1) What made you decide to start skydiving?
I did a tandem skydive for fun. After I jumped out of the plane, I felt a sense of stillness wash over me as I hurtled toward the earth. My brain always runs in hyperdrive, and this was the first time I truly felt ‘in the moment’ while everything else melted away. I was immediately hooked on that feeling, and kept on skydiving to chase it.  

2) How long have you been a skydiver?
8 years.

3) How many jumps do you have?
550 skydives.

4) What container and parachute are you currently jumping? What was your progression?
I have a Mirage G4 container and Pilot 117 main canopy. My first canopy off of rental gear was a Triathlon 150 that I had for 100 jumps, then a Triathlon 135 for another 150 jumps. I've flown my Pilot 117 for the past four years and 250 jumps.

5) Do you have any cutaways? How many?
*knock on wood*

6) What type of skydiving do you enjoy (RW, big way, crew, FF, swooping, etc.)?

7) What’s your home drop zone?
My current home dropzone is Skydive Orange in Virginia. I’ve moved around a lot during my skydiving career and like to travel, so you might find me at tunnel and skydiving events all over the country.

8) Do you come from an outdoor family? What does your family think of your decision to start skydiving?
My parents weren't thrilled when I started skydiving. After they were reassured that safety was my #1 priority, and that skydiving was indeed #2 to school and my career, they were more amenable to the idea. Now, they are supportive and appreciate that it makes me so happy.

9) Have you participated in any record jumps? If so what were they?

10) What do you like best about skydiving?
I love that there's always something new to learn in skydiving, whether it's a more advanced skill, a different way to fly, or a loftier goal to achieve. Skydiving will never bore me. Even the best flyers feel like they're still learning as the sport constantly evolves. I also love that skydiving makes me use my brain and body together; it's a great physical outlet for my mental energy.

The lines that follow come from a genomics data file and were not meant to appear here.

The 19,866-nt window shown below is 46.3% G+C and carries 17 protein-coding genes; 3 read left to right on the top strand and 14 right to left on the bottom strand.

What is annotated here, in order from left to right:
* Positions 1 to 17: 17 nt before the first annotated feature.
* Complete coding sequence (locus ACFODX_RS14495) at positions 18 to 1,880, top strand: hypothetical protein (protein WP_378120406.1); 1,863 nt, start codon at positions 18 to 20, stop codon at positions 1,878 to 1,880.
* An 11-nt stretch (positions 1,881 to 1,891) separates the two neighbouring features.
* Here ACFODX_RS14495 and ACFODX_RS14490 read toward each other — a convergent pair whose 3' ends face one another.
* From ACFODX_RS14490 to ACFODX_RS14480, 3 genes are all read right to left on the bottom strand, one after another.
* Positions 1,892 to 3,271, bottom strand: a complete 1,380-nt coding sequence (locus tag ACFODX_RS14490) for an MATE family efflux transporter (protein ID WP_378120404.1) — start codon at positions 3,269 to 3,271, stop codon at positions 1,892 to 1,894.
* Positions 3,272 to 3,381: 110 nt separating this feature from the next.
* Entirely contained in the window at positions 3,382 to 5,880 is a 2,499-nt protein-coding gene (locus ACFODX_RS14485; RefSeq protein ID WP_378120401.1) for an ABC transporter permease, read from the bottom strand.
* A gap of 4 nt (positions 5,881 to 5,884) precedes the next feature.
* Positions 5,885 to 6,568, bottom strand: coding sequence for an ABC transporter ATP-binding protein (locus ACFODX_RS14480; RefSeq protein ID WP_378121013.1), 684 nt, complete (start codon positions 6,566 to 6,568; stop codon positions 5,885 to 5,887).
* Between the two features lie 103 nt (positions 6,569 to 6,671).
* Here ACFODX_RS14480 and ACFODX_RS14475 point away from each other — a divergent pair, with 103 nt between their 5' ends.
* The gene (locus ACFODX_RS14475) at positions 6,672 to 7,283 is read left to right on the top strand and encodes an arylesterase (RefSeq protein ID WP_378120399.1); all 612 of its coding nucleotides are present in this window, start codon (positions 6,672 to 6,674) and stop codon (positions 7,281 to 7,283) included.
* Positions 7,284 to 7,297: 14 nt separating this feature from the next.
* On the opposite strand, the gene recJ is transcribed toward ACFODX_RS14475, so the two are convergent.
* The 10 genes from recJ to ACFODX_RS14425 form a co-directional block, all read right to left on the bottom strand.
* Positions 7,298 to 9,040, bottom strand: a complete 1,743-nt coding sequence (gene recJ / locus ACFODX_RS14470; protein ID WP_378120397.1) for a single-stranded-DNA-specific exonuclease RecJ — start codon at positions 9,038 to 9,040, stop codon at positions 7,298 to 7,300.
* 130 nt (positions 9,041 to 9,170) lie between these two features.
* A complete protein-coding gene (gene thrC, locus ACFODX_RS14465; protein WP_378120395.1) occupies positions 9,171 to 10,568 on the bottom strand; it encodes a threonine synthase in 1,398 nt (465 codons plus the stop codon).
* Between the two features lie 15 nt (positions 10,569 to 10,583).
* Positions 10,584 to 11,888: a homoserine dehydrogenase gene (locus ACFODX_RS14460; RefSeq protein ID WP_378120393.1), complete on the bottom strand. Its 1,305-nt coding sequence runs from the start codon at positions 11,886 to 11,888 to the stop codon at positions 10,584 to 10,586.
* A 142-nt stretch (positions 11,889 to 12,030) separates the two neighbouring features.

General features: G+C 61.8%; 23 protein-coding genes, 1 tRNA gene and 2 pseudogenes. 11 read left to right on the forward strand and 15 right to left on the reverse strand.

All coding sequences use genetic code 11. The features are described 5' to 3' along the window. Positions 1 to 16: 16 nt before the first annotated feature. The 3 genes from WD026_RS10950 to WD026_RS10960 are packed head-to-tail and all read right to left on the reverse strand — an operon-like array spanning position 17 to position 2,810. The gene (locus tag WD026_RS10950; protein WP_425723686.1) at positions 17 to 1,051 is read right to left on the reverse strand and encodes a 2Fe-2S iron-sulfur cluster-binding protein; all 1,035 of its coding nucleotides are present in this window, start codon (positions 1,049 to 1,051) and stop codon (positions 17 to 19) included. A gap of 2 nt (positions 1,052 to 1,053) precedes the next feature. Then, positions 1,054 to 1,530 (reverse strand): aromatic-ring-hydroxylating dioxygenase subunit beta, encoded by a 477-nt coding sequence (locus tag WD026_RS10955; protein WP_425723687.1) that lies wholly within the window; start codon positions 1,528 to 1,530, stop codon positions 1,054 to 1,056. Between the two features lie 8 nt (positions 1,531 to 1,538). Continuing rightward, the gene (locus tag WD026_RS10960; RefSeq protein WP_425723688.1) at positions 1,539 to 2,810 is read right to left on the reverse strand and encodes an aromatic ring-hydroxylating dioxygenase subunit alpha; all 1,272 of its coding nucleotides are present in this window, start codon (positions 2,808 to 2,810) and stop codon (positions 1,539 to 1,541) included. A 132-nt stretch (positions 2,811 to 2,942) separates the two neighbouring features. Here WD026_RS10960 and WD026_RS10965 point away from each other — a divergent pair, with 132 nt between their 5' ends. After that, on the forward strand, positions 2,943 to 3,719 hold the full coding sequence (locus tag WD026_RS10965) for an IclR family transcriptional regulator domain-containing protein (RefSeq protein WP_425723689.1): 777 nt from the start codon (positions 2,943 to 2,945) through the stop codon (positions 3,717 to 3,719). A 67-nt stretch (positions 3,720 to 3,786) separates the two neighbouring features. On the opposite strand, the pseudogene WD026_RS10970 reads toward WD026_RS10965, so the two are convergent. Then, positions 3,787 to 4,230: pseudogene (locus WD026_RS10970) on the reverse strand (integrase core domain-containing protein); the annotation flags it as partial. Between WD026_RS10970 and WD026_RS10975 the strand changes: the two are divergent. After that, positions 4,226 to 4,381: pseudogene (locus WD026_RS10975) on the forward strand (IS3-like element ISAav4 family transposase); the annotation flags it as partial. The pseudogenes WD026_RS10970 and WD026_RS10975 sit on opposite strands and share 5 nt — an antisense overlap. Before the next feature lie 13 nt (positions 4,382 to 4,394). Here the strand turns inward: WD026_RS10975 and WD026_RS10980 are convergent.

11) Why does Team Blackstar mean to you?
Representation Matters. Because of Team Blackstar, I see diversity in extreme sports in my news feeds. I didn’t realize how important that was until I had it. Team Blackstar shows me that I can do this sport – anyone can do this sport – and it doesn't just have to be about the demographic(s) that sponsored athletes belong to. I am not an outsider to skydiving, nor should I feel like one. As a result, I am learning to celebrate my individuality as an integral part of my pursuit of shredding the gnar.

12) What is the most challenging thing you’ve ever done as a skydiver? What was the scariest?
So far, my biggest challenge was competing in Vertical Formation Skydiving (VFS). I always thought I couldn't compete because I wasn't a super ninja flyer. Then I realized I didn't need to be, because there are competitions in many disciplines at every skill level. It was a hard decision to put learning head-down on the backburner this past year while I focused back- and sit-flying for 2-way VFS Intermediate for US Indoor Nationals. Sometimes I felt like I was stunting my own progress to chase a side goal. I realized, though, that I'm a much stronger freeflyer now because of VFS training, which will make learning new skills so much easier in the future.

The scariest thing is all the ill-fitting student gear and rental equipment that my instructors put me in. I can hardly believe I jumped out of an airplane with it on! Part of me is glad I didn't know any better at the time, otherwise I probably wouldn't be a skydiver today. I'm beyond happy to have safe gear that fits me now